There are many causes of sacroiliac joint pain including dislocation, sacroiliitis, sacroiliac joint dysfunction, and conditions that alter normal walking patterns. First, sacroiliac pain may be caused by subluxation of the joint. A slightly causes displaced sacroiliac joint places excess stress on the ligaments that hold it together.
Second, sacroiliac joint pain may be caused by sacroiliitis. This is an inflammation of one or both of the sacroiliac joints. It is characterized by pain or stiffness in the lower back, pain that radiates down the leg, decreased range of motion, or pain that worsens when walking or standing.
Another cause of sacroiliac joint pain may be sacroiliac joint dysfunction. This type of sacroiliac joint pain differs from sacroiliitis because its origin is a disruption in the normal movement of the joint. This could either be the result of either too much or too little movement in the joint. When the cartilage is damaged or worn away, bones begin to rub on each other and degenerative arthritis occurs. This is typically the most common cause of sacroiliac joint dysfunction. However, pregnancy may be a cause of sacroiliac joint dysfunction in women. During pregnancy, hormones are released that allow the ligaments to relax. This relaxation of the ligaments holding the SI joints together allows for increased motion of the joints and can lead to increased and abnormal wear on the sacroiliac joint.
Lastly, sacroiliac joint pain may be caused by conditions that alter your normal walking pattern. These conditions include: leg length discrepancy; pain in the hip, knee, ankle or foot; and pregnancy.
While there are a number of ways to determine SI joint pain, the most accurate way is to perform a diagnostic injection of the joint. This type of injection may be done in the office or more accurately using x-ray guidance with a fluoroscope. Once the doctor places a needle in the joint, an anesthetic is injected into the joint to numb the joint. If your pain goes away with the anesthetic, it can be gathered the pain you are experiencing is coming from the SI joint. In a study conducted here, 90 percent of patients that had a CT guided sacroiliac joint injection had sacroiliac joint pain confirmed by the injection.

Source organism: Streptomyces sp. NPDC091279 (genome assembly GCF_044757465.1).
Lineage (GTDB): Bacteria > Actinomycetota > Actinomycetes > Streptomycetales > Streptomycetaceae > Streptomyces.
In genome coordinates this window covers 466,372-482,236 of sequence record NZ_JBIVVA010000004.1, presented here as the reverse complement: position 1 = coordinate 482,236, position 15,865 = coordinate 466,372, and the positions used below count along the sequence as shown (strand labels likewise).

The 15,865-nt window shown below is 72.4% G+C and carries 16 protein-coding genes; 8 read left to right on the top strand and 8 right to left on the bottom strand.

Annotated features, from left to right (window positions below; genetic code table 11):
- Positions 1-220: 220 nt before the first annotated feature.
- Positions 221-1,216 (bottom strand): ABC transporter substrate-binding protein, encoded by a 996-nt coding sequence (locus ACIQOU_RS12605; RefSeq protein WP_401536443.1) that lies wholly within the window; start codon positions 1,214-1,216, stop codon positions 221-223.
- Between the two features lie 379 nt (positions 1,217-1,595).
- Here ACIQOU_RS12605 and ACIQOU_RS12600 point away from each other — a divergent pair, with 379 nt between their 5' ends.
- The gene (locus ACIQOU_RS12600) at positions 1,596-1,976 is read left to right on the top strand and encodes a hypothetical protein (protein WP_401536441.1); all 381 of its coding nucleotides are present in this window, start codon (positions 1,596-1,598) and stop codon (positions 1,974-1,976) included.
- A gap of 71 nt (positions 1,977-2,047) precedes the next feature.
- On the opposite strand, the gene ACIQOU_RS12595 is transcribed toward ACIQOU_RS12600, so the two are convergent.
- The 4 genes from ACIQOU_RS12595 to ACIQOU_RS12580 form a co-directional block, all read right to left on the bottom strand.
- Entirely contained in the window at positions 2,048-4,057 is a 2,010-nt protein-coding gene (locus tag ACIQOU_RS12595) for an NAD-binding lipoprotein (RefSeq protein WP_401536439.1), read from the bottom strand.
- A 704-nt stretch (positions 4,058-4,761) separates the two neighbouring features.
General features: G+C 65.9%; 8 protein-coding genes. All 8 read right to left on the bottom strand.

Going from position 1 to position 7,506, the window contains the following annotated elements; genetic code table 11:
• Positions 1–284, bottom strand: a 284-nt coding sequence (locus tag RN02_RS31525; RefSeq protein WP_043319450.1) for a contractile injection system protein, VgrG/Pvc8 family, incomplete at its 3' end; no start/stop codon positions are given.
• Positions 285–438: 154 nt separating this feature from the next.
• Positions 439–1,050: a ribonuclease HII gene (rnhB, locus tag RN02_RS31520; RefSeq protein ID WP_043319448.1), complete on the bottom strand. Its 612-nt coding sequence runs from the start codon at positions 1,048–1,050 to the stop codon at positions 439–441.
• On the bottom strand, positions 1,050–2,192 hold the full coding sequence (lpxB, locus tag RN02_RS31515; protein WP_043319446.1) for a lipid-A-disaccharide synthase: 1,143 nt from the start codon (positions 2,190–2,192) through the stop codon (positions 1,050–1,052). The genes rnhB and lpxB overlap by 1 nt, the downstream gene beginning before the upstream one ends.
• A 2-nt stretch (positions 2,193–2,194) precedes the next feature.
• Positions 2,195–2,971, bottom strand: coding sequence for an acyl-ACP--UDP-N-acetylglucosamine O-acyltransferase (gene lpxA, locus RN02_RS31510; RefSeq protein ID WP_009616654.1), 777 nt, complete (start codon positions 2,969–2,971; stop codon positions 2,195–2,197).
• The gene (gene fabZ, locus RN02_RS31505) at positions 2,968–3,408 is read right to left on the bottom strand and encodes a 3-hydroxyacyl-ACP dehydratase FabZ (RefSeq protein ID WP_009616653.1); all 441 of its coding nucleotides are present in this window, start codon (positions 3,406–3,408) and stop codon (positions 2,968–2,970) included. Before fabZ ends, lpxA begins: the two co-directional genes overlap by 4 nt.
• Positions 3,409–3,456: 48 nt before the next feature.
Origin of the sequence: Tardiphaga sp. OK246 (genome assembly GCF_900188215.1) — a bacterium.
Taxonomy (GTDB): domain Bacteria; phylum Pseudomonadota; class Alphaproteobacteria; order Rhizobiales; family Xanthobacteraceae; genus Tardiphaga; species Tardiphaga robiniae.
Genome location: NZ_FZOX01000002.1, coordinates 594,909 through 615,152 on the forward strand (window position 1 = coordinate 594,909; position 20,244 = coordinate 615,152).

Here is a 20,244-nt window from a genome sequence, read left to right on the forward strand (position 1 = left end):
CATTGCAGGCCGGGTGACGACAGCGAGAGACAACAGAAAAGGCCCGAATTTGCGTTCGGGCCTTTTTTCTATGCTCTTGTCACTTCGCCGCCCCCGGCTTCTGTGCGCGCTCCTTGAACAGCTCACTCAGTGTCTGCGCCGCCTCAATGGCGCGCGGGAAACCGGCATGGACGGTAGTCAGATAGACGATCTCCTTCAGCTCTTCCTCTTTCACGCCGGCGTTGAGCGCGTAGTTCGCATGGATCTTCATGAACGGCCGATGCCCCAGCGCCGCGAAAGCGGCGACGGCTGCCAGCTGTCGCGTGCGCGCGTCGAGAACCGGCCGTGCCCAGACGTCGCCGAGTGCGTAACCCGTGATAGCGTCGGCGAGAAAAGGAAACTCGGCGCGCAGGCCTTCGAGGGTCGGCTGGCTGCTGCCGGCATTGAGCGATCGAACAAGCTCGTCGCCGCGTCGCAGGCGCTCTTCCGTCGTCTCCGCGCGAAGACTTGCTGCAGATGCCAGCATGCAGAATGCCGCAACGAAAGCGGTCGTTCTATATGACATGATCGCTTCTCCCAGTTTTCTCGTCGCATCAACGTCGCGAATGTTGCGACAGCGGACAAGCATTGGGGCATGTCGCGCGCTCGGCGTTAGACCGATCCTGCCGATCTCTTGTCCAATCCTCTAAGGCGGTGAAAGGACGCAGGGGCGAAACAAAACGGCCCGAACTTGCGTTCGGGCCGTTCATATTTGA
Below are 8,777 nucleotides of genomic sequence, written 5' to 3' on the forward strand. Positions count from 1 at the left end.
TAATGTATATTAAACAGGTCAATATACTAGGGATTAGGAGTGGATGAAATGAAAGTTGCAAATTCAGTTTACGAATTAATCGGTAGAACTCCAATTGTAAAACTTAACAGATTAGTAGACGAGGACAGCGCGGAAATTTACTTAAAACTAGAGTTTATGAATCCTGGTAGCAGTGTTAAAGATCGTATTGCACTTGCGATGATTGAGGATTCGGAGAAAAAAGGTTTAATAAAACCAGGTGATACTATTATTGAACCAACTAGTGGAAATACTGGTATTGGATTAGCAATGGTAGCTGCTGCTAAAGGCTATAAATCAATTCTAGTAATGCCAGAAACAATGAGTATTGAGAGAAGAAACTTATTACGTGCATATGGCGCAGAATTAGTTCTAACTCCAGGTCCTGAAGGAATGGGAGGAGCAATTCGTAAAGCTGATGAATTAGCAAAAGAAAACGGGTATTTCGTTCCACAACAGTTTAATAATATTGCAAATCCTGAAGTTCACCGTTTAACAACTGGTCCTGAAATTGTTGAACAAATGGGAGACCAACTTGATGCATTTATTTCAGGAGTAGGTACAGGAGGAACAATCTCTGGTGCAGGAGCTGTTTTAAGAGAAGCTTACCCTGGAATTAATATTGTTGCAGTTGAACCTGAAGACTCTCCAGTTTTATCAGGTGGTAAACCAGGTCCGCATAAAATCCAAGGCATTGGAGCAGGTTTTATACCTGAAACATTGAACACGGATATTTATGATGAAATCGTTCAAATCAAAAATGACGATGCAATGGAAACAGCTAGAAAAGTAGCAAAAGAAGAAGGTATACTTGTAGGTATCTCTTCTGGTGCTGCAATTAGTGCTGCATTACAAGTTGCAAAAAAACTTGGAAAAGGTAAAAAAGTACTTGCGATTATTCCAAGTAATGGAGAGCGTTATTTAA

Treatment for SI joint pain can range from conservative to surgical. First, doctors may suggest conservative measures such as rest, anti-inflammatory medication, phy
sical therapy, and a sacroiliac belt to hold the SI joint together to ease the pain. If these conservative measures are unsuccessful, a series of cortisone injections may be used to reduce the inflammation in and around the joint. If these tactics are unsuccessful, doctors may use one of two surgical approaches: radiofrequency ablation or fusion. Sacroiliac joint pain does remain a diagnostic and therapeutic challenge. In a study conducted here, CT scans were negative in 42 percent of symptomatic sacroiliac joints with a positive sacroiliac joint injection test (Figure2).
Once it has been determined the pain is originating from the SI joint, doctors may perform a procedure called radiofrequency ablation. During this procedure, the nerves that provide sensation to the joint are burned with a needle called a radiofrequency probe. This eliminates sensation from the joint, making it essentially numb. This procedure is a temporary solution, although it can be repeated. The other surgical option available for sacroiliac joint pain is fusion (Figure3).
During this procedure, the articular cartilage from both ends of the Sacroiliac’s bone is removed. The two bones are held together with plates and screws until they fuse into one bone. This will stop the motion between the bones, thus eliminating pain from the joint.